Master arborist talks trees at library

Ilena Peng/Town Crier
Apple Park’s master arborist Dave Muffly, dubbed the “tree whisperer,” leads a May 22 lecture at the Los Altos main library.

When Dave Muffly began working as Apple Park’s master arborist, he was known as “the acorn guy.” Approximately 9,000 trees later, publications like Wired magazine and the Los Angeles Times have dubbed him the “tree whisperer” – the man who can make trees grow anywhere.

Muffly, who spoke in front of a packed room at the Los Altos main library May 22, describes “tree whisperer” as his “superhero name,” but science – not magic – sets the foundation for his success rates.

“I know all these different disciplines and they all come together with trees,” he said in an interview after his May 22 lecture. “The reason I can succeed is because I understand geology, I understand soil, I understand climatology, I understand evolutionary biology. You put it all together and you can do what I do, but in my industry, knowledge at my level doesn’t happen.”

A Stanford University graduate and Santa Barbara resident, Muffly spoke for more than an hour at the community forum hosted by local environmental organization GreenTown Los Altos. Ninety-nine people attended the talk, some of them relegated to sitting on the ground because all the seats were full.

Muffly launched the California Billion Trees Initiative last month, setting the initiative’s goals based on scientific research. He aims to plant a billion more trees based on new research released earlier this year that a trillion more trees could stabilize the climate. Muffly hopes the trees will be planted by 2030 because of a 2018 United Nations report that the planet’s climate will be a “Venus-like hothouse” if the carbon concentration isn’t lowered within the next decade, he said.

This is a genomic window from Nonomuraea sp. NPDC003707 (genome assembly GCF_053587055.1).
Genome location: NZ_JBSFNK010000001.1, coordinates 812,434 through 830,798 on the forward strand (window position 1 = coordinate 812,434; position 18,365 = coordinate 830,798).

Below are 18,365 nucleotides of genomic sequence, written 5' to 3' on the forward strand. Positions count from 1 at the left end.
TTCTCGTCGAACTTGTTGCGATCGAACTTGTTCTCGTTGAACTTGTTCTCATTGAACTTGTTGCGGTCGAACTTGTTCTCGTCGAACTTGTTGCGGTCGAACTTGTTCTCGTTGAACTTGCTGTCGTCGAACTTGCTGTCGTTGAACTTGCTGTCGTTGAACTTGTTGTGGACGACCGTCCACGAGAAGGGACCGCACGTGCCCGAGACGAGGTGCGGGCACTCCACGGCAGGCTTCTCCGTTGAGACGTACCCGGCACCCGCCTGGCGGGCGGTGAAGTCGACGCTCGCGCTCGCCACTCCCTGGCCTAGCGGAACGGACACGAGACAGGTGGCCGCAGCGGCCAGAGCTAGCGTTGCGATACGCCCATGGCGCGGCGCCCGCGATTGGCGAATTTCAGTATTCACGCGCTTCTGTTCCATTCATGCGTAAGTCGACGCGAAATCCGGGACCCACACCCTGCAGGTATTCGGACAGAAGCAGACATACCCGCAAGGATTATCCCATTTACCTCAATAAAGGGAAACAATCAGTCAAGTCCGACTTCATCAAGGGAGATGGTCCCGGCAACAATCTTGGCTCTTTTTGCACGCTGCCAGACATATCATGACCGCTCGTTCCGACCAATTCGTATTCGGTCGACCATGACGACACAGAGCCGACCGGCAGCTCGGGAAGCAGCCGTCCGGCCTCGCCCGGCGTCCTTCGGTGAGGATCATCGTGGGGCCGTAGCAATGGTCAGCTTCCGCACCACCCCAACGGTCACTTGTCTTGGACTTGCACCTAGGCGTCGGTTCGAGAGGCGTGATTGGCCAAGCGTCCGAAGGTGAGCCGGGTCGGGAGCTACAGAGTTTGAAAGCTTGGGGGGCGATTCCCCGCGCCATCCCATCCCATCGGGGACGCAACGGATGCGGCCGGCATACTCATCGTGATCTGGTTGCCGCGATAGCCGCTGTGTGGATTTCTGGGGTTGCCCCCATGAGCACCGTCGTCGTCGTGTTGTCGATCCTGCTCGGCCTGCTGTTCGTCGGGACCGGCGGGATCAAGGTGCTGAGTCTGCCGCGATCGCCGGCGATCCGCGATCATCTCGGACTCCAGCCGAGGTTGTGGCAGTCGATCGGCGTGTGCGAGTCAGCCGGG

Muffly estimated that he will need a million volunteers to plant a billion trees, but thinking big has become his norm after his work on the 133-acre Apple Park in Cupertino.

“What Apple got me used to doing was adding a bunch of zeros to everything I did – add a zero to the number of trees, add maybe some more zeros to cost, so it was just a matter of adding zeros,” he said. “I learned to think really, really big because I had to, and now I feel like my mind is just expanding as far as seeing what’s possible.”

Resilience is key

Muffly emphasized planting more “resilient” trees that suit the current climate to ensure their survival, as native trees like coastal live oaks die out because of changing climates.

“We actually need the trees to grow,” he said. “We don’t need some feel-good project where we plant millions of trees and you come back a year later and 90% of them are dead.”

The master arborist referred to the identification of resilient species as the “arsenal of ecology,” which he plans to expand on this summer as he collects acorns for the Billion Trees Initiative. He is also reaching out to organizations statewide who may be interested in buying and planting trees.

“I think that if I can make the seeds available and I can educate the brightest and most influential Californians, I think it’ll take care of itself from there,” he said.

Muffly now works as a consulting arborist who helps design tree plantings for what he called “prominent” clients but said he primarily considers himself a science teacher.

“It’s just what I am,” he said. “It’s just what I do because I know all this information that is increasingly rare as we more or less abandon basic science in America. I’ve got all this rare knowledge and it’s just the most satisfying thing in the world to share it and have people appreciate it.”

Kris Jensen, executive director of GreenTown, first met Muffly in 2010 while they were planting trees in East Palo Alto. He said the organization wanted to hold a community forum with Muffly to educate others about trees as a tool for preventing climate change and garner volunteers to help plant trees.

“It’s not like you can just stick (a tree) in the ground and hope for the best,” he said. “There’s certain steps that you want to take to make sure the tree has a healthy start and then hopefully … those volunteers will be around to help support the tree over its lifetime. … We’re not the experts on that and we want to work with those who really know how to do this really really well, rather than reinventing the wheel.”

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